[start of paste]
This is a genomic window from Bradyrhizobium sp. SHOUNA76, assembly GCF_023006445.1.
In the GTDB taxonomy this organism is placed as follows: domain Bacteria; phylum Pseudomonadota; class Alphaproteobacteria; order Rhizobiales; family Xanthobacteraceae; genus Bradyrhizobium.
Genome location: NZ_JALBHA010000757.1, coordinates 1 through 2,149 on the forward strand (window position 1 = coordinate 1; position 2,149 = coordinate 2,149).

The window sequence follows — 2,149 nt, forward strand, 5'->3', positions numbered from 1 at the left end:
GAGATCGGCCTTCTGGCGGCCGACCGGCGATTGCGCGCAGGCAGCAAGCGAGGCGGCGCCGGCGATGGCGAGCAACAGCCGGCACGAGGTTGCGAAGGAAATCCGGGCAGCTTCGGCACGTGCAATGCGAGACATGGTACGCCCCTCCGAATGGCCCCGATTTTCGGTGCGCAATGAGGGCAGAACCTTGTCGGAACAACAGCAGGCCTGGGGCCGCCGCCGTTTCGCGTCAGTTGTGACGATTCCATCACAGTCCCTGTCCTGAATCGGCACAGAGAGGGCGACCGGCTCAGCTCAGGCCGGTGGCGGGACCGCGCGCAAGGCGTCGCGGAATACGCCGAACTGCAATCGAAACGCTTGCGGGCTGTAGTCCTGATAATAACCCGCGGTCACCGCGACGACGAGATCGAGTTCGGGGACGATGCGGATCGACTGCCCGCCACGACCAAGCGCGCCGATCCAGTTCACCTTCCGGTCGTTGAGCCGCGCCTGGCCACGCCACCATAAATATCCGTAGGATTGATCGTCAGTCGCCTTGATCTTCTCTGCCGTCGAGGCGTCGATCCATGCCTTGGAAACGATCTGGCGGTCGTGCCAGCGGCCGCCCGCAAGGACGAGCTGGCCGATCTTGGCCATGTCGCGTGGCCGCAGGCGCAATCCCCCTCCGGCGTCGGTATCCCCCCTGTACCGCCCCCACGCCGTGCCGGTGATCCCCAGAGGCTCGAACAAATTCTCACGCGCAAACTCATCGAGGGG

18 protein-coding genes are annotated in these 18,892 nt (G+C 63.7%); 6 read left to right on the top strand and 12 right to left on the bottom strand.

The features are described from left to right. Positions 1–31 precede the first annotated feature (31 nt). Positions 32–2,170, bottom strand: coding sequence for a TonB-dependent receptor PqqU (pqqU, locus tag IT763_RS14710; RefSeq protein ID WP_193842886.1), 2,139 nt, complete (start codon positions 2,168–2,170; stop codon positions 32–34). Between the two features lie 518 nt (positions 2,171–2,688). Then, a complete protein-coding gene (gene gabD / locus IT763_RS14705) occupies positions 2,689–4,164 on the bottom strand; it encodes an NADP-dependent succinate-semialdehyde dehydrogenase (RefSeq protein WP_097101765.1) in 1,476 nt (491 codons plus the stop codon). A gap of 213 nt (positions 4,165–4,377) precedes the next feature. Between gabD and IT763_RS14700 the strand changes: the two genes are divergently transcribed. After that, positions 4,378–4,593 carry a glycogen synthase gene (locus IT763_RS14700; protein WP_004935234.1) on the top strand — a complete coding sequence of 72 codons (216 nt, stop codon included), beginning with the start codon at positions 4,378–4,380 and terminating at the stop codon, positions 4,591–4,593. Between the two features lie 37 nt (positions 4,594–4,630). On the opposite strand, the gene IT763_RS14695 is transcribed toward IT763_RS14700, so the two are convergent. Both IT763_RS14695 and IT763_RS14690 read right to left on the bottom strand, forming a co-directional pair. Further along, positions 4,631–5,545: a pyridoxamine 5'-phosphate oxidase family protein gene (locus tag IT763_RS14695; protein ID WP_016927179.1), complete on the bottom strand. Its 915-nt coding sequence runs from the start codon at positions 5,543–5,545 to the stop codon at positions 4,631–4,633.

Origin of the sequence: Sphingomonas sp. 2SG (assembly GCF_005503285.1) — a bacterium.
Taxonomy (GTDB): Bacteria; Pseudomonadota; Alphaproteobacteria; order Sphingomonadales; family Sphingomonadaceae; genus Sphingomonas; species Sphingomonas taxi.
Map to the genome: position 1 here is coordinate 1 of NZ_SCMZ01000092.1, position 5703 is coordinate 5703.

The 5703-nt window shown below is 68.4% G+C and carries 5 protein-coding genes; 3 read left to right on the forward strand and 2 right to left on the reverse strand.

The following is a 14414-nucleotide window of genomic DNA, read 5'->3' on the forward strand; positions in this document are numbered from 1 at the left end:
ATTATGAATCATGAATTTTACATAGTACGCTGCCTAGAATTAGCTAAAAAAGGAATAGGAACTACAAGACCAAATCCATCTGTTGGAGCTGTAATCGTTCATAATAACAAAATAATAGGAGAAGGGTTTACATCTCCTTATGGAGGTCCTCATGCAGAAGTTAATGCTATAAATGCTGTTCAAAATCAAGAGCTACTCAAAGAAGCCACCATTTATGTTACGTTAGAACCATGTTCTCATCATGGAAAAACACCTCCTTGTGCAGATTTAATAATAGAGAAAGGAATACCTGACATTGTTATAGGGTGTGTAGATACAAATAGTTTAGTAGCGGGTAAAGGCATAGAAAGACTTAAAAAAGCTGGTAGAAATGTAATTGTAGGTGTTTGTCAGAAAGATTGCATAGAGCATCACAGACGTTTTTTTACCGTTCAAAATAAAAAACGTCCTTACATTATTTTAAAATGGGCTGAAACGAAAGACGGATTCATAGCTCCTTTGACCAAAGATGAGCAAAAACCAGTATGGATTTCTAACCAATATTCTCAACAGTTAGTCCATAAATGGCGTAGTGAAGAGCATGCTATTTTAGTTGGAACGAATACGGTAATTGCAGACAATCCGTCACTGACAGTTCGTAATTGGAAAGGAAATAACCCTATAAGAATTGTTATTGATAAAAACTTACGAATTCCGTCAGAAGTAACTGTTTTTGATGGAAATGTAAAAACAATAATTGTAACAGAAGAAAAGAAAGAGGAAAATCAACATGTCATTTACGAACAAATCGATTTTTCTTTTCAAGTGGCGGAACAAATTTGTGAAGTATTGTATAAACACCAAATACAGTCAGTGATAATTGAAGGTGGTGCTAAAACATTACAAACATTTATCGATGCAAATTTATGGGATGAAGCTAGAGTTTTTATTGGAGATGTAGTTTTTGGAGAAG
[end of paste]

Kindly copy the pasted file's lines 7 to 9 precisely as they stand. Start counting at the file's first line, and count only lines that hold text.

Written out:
The features are described from left to right. Positions 1–31 precede the first annotated feature (31 nt). Positions 32–2,170, bottom strand: coding sequence for a TonB-dependent receptor PqqU (pqqU, locus tag IT763_RS14710; RefSeq protein ID WP_193842886.1), 2,139 nt, complete (start codon positions 2,168–2,170; stop codon positions 32–34). Between the two features lie 518 nt (positions 2,171–2,688). Then, a complete protein-coding gene (gene gabD / locus IT763_RS14705) occupies positions 2,689–4,164 on the bottom strand; it encodes an NADP-dependent succinate-semialdehyde dehydrogenase (RefSeq protein WP_097101765.1) in 1,476 nt (491 codons plus the stop codon). A gap of 213 nt (positions 4,165–4,377) precedes the next feature. Between gabD and IT763_RS14700 the strand changes: the two genes are divergently transcribed. After that, positions 4,378–4,593 carry a glycogen synthase gene (locus IT763_RS14700; protein WP_004935234.1) on the top strand — a complete coding sequence of 72 codons (216 nt, stop codon included), beginning with the start codon at positions 4,378–4,380 and terminating at the stop codon, positions 4,591–4,593. Between the two features lie 37 nt (positions 4,594–4,630). On the opposite strand, the gene IT763_RS14695 is transcribed toward IT763_RS14700, so the two are convergent. Both IT763_RS14695 and IT763_RS14690 read right to left on the bottom strand, forming a co-directional pair. Further along, positions 4,631–5,545: a pyridoxamine 5'-phosphate oxidase family protein gene (locus tag IT763_RS14695; protein ID WP_016927179.1), complete on the bottom strand. Its 915-nt coding sequence runs from the start codon at positions 5,543–5,545 to the stop codon at positions 4,631–4,633.

Origin of the sequence: Sphingomonas sp. 2SG (assembly GCF_005503285.1) — a bacterium.
Taxonomy (GTDB): Bacteria; Pseudomonadota; Alphaproteobacteria; order Sphingomonadales; family Sphingomonadaceae; genus Sphingomonas; species Sphingomonas taxi.